From gleaming state-of-the-art gyms to tiny spaces that are little more than a re-purposed guest room, a hotel fitness center presses plenty of hot buttons around guest expectations.
And when the facilities don’t fit the wide-angle photos, the glossy collateral and the hype, the guest let down trumps the guest work out, that’s for sure.
It’s fair to say that hotel fitness centers have never been about a revenue stream. Indeed, they’re a drain. Upper management needs to commit to both initial outlay for development and the ongoing costs to fund preventative maintenance contracts, repairs and replacement.
This negative cash flow can have the effect of dissuading investment, kickstarting a cycle of negative guest satisfaction.
From time to time, current events sharply focus our attention. The very sad and public news about Silicon Valley executive Dave Goldberg’s death resulting from head injuries suffered while exercising on a treadmill at a Mexico resort is one such occasion.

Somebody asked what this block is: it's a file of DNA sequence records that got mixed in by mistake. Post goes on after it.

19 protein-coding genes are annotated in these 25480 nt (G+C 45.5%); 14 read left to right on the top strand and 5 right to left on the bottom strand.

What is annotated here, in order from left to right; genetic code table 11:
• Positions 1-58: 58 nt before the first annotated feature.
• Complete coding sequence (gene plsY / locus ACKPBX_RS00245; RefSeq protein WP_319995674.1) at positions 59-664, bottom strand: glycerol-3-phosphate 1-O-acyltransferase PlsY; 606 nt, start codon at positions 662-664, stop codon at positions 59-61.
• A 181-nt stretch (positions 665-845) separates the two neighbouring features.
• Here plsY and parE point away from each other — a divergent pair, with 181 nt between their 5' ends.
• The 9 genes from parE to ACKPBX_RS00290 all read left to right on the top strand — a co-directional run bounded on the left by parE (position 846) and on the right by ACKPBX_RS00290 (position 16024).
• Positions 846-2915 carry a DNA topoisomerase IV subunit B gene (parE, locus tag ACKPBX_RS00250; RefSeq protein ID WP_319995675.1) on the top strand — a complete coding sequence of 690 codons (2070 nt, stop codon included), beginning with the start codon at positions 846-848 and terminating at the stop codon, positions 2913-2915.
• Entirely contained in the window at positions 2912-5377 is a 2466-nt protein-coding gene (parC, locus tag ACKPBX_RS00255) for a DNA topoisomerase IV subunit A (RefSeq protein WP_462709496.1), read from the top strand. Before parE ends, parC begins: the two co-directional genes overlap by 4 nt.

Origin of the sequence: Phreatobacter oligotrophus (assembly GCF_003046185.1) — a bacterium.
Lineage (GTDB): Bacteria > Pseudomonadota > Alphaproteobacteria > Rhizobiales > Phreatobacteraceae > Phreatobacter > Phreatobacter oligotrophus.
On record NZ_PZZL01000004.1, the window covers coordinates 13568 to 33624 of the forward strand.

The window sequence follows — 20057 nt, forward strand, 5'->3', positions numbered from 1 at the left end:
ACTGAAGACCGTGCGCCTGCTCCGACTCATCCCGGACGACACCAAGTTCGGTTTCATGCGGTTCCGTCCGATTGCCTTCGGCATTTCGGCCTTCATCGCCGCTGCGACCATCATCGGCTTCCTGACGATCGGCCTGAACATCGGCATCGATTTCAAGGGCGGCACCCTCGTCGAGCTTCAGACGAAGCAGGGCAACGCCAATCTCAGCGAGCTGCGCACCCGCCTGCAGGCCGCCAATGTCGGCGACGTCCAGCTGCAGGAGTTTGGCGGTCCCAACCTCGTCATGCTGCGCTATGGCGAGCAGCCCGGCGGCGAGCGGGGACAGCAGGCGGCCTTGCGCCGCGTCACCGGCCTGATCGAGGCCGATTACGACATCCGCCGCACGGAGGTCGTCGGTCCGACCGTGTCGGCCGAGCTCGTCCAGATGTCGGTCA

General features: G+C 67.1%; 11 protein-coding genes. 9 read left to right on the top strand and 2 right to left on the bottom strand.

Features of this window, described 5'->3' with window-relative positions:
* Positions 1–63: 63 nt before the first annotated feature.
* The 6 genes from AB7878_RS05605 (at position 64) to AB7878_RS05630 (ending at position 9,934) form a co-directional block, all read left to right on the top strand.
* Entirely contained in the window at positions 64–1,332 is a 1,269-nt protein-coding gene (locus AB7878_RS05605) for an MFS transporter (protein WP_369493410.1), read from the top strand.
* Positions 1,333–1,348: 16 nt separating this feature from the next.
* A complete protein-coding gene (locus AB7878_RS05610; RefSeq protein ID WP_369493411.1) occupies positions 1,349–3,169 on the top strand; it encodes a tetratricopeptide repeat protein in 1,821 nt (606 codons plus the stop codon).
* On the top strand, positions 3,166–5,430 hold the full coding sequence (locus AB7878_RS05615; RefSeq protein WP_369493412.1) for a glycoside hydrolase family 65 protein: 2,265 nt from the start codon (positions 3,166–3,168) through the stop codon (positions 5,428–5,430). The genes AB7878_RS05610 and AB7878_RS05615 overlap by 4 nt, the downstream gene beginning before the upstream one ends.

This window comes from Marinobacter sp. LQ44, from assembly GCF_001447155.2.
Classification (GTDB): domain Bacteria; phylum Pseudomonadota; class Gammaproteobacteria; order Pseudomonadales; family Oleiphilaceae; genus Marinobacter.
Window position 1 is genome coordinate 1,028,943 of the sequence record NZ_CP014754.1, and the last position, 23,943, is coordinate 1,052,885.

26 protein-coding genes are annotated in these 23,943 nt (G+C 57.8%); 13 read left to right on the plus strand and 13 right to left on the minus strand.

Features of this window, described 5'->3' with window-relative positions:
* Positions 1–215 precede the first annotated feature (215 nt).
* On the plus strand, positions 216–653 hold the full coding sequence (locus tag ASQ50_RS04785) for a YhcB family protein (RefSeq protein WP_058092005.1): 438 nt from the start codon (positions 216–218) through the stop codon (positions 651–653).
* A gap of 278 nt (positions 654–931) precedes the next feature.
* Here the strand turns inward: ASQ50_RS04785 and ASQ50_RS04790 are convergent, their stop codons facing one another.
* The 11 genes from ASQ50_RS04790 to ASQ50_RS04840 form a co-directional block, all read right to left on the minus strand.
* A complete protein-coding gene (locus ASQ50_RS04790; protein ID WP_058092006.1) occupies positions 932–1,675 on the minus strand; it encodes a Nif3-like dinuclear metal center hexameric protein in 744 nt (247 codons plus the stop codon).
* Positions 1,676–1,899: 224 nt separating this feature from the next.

The New York Times, CNN and other media outlets remind us that accidents highlight the dangers of treadmill-related hazards. On May 5, 2015, both the New York Daily News and USA Today reported the number of such injuries resulting in admission to hospital emergency rooms is nearly 460,000 annually, with 32,000 of these injuries serious or fatal.
A Washington Post article of the same date indicates that the uptick in serious injuries matches a rise in the proliferation of smart phones, suggesting that mobile phone distractions are a factor.
Fancier equipment featuring personal fitness programming and monitoring during workouts, the addition of built-in television screens and more buttons, bells and whistles create more distractions, even for those who put their phones aside. In the case of hotel gyms, users will have little or no familiarity with the work out equipment and quite possibly, no one on hand to assist.
It’s an opportune moment to re-assess your risk management, your guest feedback and your strategic positioning regarding a commitment to on-site hotel fitness facilities. Coyle can help.